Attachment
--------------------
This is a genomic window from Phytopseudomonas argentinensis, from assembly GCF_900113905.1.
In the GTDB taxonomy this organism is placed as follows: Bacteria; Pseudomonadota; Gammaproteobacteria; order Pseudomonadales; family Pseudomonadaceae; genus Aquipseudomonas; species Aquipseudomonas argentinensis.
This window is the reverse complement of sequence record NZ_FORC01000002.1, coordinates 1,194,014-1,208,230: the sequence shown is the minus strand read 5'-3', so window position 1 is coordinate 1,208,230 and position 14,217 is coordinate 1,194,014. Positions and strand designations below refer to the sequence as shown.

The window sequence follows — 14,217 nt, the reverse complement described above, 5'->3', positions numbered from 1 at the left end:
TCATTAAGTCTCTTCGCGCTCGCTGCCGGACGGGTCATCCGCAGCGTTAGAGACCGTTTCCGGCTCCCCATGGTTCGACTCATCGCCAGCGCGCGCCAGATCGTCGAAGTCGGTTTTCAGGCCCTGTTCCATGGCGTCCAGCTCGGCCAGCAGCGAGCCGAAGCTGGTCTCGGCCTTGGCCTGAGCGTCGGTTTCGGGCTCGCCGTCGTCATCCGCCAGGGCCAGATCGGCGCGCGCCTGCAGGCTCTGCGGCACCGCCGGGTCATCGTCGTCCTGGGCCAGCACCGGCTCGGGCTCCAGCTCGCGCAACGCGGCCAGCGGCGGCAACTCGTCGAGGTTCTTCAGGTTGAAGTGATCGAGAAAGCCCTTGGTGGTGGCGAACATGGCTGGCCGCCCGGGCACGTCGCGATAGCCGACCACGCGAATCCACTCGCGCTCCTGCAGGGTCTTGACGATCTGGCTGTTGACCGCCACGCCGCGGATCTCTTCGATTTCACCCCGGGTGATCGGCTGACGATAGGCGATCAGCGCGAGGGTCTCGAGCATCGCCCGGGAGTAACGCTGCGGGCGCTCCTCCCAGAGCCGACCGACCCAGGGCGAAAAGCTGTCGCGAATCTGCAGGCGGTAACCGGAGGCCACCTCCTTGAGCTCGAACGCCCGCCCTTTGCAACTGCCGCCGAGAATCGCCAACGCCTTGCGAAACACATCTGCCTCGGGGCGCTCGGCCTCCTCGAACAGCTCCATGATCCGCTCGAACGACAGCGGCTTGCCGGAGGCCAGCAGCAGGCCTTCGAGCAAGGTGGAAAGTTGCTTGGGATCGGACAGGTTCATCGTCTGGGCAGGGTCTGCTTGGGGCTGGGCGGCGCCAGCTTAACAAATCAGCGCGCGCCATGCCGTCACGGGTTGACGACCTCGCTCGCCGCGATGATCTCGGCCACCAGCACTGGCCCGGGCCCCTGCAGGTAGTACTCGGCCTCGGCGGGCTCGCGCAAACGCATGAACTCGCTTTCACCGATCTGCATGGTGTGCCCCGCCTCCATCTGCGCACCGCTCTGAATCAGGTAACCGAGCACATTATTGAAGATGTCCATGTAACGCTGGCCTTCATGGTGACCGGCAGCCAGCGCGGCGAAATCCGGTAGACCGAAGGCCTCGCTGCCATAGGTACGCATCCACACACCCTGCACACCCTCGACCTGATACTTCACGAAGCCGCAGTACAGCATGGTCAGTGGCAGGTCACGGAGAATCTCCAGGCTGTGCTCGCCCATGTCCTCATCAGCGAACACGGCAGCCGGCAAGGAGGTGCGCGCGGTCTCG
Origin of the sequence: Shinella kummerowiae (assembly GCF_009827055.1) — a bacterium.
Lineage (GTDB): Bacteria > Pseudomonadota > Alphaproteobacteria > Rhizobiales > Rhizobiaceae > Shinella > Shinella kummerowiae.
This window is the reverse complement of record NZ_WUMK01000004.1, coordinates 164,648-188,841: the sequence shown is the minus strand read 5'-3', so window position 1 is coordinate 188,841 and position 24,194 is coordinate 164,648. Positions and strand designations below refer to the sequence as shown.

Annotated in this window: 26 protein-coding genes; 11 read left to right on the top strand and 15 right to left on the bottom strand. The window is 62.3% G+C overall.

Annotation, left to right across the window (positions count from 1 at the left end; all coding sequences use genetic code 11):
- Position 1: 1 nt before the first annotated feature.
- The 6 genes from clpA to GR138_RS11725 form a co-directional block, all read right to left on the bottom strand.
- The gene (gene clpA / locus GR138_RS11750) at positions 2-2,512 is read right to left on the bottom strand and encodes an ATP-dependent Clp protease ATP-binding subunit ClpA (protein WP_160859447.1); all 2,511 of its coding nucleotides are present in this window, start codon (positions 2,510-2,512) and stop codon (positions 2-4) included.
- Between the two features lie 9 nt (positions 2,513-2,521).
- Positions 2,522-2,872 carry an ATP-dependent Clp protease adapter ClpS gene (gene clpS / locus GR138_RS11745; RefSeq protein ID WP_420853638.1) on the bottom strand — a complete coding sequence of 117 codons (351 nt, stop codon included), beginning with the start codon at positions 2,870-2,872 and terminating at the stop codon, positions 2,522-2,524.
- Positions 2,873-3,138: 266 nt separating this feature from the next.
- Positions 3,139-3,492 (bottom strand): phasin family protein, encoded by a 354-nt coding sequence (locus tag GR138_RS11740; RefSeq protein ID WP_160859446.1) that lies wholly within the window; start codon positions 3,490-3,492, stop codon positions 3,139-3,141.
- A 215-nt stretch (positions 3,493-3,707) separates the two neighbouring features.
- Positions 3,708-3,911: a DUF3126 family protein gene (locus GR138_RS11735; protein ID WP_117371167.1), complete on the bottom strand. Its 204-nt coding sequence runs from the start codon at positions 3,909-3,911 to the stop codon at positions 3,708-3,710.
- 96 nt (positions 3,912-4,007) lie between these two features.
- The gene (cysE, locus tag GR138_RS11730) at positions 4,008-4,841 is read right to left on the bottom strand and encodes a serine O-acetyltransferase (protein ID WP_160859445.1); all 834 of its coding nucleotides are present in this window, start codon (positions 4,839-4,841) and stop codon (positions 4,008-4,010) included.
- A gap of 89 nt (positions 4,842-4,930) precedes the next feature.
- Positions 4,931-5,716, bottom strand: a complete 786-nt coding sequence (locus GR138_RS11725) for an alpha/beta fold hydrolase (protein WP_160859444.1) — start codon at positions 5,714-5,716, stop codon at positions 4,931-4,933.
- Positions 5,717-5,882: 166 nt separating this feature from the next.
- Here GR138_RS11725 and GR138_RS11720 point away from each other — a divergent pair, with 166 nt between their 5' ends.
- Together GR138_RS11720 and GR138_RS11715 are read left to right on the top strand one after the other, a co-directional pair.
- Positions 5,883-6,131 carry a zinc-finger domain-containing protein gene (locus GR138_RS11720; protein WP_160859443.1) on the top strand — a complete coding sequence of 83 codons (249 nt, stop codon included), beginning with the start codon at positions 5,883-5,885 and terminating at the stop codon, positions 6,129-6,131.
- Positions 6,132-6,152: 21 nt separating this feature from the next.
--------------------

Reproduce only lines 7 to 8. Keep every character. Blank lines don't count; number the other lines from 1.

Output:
Lineage (GTDB): Bacteria > Pseudomonadota > Alphaproteobacteria > Rhizobiales > Rhizobiaceae > Shinella > Shinella kummerowiae.
This window is the reverse complement of record NZ_WUMK01000004.1, coordinates 164,648-188,841: the sequence shown is the minus strand read 5'-3', so window position 1 is coordinate 188,841 and position 24,194 is coordinate 164,648. Positions and strand designations below refer to the sequence as shown.